• James Pollard @PersonalFinanceGenius says:

    Leasing a phone has to be way up there on the list of stupid things you can do with money. You said in your article that you switched from Verizon to Cricket. I’m going to have to check that out, because Verizon is getting about $140 per month from me. Gulp! I would much rather have the $105 if Cricket is only $35. I’ll have to look into that.

    • John Schmoll says:

      Yea, we made the switch to Cricket 4-5 months ago I believe. We got the $40/mo plan but they offer a $5/mo discount if you sign up for autopay. You can even bring some old phones over – both of ours qualified so it was an instant savings for us.

  • Tonya@Budget and the Beach says:

    I pay 70 with at&t and 2GB of data. Not too bad. When my iPhone got run over last year they tried to sell me on a month to month plan, which I felt was stupid too. I think people just to not have a lot of cash up front to pay for things, so they think it’s a better deal.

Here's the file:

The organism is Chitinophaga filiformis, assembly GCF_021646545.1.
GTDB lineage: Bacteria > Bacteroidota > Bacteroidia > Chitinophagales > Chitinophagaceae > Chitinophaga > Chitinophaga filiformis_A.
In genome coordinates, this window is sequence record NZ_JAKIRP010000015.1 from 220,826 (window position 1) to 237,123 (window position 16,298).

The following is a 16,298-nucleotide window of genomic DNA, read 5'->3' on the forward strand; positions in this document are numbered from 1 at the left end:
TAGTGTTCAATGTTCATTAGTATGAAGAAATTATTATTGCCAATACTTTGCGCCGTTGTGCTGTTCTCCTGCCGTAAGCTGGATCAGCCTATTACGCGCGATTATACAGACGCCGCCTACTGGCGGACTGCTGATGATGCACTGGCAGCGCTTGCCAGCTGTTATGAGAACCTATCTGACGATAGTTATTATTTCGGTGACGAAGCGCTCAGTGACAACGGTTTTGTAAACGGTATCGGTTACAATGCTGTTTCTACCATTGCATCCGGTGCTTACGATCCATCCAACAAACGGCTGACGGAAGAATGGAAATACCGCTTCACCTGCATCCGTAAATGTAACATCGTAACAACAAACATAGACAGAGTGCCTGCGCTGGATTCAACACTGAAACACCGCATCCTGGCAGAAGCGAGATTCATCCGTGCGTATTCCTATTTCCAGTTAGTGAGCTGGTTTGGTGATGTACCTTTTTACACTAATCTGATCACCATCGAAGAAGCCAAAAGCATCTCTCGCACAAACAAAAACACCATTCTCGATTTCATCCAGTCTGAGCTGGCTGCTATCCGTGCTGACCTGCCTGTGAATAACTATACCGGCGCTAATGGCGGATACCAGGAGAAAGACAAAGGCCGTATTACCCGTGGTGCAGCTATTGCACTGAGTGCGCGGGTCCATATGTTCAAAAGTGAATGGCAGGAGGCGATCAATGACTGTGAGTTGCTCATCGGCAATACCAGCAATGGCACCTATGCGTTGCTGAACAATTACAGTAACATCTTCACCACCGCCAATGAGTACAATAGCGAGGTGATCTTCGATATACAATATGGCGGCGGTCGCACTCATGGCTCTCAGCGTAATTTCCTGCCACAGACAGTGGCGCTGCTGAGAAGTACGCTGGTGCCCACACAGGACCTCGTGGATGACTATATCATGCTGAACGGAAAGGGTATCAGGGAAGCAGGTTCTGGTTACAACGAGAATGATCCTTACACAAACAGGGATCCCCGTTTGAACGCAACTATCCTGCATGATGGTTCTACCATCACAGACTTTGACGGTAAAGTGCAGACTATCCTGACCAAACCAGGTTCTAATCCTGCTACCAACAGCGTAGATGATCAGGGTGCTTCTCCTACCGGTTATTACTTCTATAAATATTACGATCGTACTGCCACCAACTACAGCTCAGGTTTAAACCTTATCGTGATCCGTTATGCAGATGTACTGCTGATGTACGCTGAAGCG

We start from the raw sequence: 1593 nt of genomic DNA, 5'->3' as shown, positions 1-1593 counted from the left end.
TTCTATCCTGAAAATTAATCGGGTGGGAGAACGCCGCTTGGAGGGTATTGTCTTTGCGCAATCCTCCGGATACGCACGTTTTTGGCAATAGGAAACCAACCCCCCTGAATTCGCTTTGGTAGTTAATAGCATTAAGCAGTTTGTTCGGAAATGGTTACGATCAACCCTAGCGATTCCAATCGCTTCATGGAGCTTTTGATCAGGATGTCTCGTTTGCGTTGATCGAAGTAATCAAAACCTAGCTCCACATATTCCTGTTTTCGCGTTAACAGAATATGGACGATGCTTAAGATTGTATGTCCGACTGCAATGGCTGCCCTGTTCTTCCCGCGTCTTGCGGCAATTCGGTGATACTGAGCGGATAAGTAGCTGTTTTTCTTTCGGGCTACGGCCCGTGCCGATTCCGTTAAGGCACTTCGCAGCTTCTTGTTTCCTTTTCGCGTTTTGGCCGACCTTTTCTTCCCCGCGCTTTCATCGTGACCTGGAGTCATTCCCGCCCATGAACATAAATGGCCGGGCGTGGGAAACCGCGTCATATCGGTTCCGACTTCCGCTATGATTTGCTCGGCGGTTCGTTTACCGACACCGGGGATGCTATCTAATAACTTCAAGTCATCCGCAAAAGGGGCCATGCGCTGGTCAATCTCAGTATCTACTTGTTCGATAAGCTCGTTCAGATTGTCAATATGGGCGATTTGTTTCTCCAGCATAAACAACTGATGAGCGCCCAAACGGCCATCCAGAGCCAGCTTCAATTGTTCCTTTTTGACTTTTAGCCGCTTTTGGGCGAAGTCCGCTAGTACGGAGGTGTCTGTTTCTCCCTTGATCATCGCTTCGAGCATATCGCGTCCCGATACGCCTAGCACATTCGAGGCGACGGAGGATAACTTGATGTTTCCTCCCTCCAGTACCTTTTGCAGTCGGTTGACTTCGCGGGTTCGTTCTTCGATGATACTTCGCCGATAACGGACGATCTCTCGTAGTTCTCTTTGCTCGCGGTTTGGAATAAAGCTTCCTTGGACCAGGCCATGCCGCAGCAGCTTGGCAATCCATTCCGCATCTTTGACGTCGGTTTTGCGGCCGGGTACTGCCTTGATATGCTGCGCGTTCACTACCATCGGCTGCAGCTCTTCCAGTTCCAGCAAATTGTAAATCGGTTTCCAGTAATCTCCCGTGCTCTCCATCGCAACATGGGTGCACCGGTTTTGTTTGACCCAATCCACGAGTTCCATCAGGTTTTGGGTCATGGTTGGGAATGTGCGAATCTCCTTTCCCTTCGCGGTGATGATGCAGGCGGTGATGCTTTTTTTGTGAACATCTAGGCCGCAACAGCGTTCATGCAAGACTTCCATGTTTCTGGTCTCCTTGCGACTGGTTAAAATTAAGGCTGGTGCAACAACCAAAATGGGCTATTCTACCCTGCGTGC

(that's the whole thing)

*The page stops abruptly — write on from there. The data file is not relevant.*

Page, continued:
• John Schmoll says:

      I think that’s a big thing – they play on people not having a ton of money upfront. They think paying the monthly fee is better than a one time payment for a phone. It’s just simple math really.

  • Leslie says:

    I went without a cell phone altogether for about 9 months and have been working my way back from there. My friend and I both used Republic Wireless for exactly a year before realizing that you get what you pay for. It was extremely unreliable and you have to pay for your phone outright. So if I’m dropping $$$ on a phone, I want to have more options and reliability. Currently I own my iPhone 6 and am using ATT. This is exactly back where I started 2-years ago when I ditched my cell service. At least it’s a conscious decision now.

    • John Schmoll says: